If you’ve followed my blog at all this past year, it should not surprise you when I say… as I was halfway through writing the letter, my song came on … No Longer a Slave to Fear. It’s God’s love song to me, and he keeps using it almost weekly, to encourage me. I definitely felt the warmth of his approval.

I left the letter on the kitchen counter as Eddie and I prepared to leave. We were heading to dinner to celebrate his birthday. On a whim, we decided to run away from home and stay the night in Monterey. Sometimes the parents of adult children need time and space, making sure their relationship is strong. After all, it won’t be too many years before it’s back to the original two—Ed and I.

Are you currently parenting an adult child? Do you have older children living in your home? Any tips, thoughts, strategies or book recommendations you could share?

As for me, my focus is to work on being a better wife and mom, and my ultimate goal…

to be a better friend than Phoebe ever was in ten seasons!  Hah!

 

 

 

 

 

 

 

 

 

 

 

 

 

 

Walking with Friends Through Cancer

It’s my friend’s birthday today and I just keep thinking about her and all she did for me 8 years ago as I walked through scary times with a cancer diagnosis. This is one story that made me smile in the middle of facing my biggest fear.

(summer 2009)

My friend had her blinker on, ready to pull in to a prime parking spot when all of a sudden, a man jumped into the space saying, “We’ve been waiting a long time to park here.”

Where did HE come from?

It was all very odd and, frankly…a bit maddening! The beach was humming and parking spots were hard to come by.

My friend rolled down her window and took me by complete surprise as I heard her shout, “Oh FINE. I’ll just keep driving around my friend who has cancer and is going through CHEMOTHERAPY!”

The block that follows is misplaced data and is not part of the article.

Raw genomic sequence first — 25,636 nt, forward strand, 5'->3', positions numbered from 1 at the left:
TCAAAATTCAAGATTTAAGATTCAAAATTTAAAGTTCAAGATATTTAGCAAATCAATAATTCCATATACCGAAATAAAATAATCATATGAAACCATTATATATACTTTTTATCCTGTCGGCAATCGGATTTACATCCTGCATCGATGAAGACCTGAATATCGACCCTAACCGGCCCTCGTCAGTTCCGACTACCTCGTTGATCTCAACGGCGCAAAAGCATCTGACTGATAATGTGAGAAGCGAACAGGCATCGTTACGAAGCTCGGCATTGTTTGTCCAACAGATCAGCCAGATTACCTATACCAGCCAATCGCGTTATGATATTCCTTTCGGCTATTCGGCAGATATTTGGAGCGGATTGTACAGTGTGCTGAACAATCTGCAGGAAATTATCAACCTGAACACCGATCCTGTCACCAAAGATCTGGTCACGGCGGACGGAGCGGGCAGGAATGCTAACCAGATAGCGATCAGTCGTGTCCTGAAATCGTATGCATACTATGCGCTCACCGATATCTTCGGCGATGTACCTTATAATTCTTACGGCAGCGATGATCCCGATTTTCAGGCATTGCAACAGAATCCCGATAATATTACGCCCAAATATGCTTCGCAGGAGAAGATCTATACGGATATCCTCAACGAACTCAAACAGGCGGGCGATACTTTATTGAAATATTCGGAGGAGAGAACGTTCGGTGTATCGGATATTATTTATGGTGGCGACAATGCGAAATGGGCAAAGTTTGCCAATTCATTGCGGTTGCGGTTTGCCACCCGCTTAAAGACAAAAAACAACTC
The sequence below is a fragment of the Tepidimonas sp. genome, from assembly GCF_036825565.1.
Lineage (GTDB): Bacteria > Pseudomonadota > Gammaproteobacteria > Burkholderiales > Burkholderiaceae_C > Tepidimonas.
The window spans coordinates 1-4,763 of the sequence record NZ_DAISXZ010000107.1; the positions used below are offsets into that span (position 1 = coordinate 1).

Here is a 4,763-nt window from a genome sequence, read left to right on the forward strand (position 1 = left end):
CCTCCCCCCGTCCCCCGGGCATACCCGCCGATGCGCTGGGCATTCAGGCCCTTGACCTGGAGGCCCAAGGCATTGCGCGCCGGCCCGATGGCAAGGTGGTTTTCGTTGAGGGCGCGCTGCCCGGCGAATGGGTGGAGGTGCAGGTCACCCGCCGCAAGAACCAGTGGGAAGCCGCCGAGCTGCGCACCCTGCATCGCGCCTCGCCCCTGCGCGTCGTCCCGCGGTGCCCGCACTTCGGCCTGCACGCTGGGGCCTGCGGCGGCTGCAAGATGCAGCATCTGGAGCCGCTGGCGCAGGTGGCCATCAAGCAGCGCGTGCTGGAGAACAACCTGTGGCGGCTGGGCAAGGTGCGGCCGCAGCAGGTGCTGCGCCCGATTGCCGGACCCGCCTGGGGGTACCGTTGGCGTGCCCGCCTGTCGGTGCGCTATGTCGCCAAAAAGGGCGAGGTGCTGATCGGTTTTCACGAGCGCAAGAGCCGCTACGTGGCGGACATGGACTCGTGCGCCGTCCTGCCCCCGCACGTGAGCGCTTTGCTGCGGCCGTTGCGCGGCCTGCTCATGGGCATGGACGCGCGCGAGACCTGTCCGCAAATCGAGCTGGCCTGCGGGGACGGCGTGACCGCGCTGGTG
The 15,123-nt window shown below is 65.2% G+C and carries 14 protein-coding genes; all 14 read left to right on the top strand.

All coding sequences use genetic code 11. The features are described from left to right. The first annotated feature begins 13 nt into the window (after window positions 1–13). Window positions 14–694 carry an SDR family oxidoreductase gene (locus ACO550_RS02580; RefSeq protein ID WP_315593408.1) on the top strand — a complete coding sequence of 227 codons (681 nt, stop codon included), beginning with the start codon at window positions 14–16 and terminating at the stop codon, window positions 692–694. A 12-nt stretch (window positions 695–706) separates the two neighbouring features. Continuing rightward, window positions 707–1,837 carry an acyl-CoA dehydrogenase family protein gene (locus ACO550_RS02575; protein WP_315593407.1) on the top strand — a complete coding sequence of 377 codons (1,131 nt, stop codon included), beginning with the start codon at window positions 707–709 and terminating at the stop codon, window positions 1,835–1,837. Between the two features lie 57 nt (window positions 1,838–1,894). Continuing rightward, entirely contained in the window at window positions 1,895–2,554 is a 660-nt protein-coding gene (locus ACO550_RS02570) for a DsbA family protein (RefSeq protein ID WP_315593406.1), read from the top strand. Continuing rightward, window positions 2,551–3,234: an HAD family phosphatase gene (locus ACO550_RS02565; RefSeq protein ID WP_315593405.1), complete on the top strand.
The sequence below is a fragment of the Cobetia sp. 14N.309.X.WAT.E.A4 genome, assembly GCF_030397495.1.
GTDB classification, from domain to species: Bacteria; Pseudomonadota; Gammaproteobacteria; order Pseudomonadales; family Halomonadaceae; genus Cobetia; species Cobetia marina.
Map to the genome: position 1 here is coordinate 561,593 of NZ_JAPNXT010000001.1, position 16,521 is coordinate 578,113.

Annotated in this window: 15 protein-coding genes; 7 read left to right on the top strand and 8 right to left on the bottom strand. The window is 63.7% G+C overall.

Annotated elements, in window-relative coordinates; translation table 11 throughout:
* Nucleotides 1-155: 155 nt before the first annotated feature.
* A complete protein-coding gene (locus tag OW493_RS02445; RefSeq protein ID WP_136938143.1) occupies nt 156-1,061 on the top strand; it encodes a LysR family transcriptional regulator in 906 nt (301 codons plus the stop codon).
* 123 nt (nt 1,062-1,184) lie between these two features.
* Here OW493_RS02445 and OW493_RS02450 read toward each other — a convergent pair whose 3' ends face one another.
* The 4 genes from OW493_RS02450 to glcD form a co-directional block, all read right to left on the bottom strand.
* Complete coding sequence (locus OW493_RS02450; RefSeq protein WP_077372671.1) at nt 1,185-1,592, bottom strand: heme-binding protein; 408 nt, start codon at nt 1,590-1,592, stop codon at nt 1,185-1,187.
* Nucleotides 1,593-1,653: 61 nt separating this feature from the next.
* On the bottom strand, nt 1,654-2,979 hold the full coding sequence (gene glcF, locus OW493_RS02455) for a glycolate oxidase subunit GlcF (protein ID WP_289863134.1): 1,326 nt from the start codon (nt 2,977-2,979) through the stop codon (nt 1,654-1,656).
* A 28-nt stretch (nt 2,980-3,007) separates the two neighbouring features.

Our new foe quickly answered back, “Well.  MY friend only has ONE leg!”

It was just the comic relief I needed.  I could not stop laughing at the outrageousness of the exchange I was witnessing. Two people determined to look out for their suffering friends.

It was my first week of chemo and my friend was making sure I was being taken care of.  She had gone with me to get my hair cut super short in anticipation of it all falling out in the next couple of weeks. We had gone out for lunch at a local deli and now wanted to walk on the beach.

Proverbs 11:25 says, “A generous man will prosper. He who refreshes others will himself be refreshed.”

What a beautiful Biblical promise! As we purposefully pour our lives into others, God fills US up.

Humility is a fascinating concept. On the one hand, you have to humble yourself to accept help from others. It is very hard to admit you need this assistance. One definition says, “Acknowledging that achievement results from the investment of others in my life.”